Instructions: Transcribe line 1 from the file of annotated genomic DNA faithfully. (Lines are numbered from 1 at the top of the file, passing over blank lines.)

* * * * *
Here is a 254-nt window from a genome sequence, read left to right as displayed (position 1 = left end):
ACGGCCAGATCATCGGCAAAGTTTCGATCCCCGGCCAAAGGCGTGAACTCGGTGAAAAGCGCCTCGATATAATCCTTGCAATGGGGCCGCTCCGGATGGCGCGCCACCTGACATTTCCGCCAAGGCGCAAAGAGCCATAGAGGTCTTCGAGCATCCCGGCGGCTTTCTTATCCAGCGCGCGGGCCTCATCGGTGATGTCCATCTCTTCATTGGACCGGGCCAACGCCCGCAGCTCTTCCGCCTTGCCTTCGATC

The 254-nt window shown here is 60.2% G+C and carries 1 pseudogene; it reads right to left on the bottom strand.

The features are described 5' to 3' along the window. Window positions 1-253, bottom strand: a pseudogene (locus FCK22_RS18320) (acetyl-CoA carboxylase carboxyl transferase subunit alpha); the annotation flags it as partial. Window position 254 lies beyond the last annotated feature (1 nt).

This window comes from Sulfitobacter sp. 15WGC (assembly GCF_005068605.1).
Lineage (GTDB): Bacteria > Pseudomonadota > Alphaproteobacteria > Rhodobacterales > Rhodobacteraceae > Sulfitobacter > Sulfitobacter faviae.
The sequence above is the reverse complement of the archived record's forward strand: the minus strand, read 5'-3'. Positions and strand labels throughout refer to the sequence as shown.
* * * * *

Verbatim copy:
Here is a 254-nt window from a genome sequence, read left to right as displayed (position 1 = left end):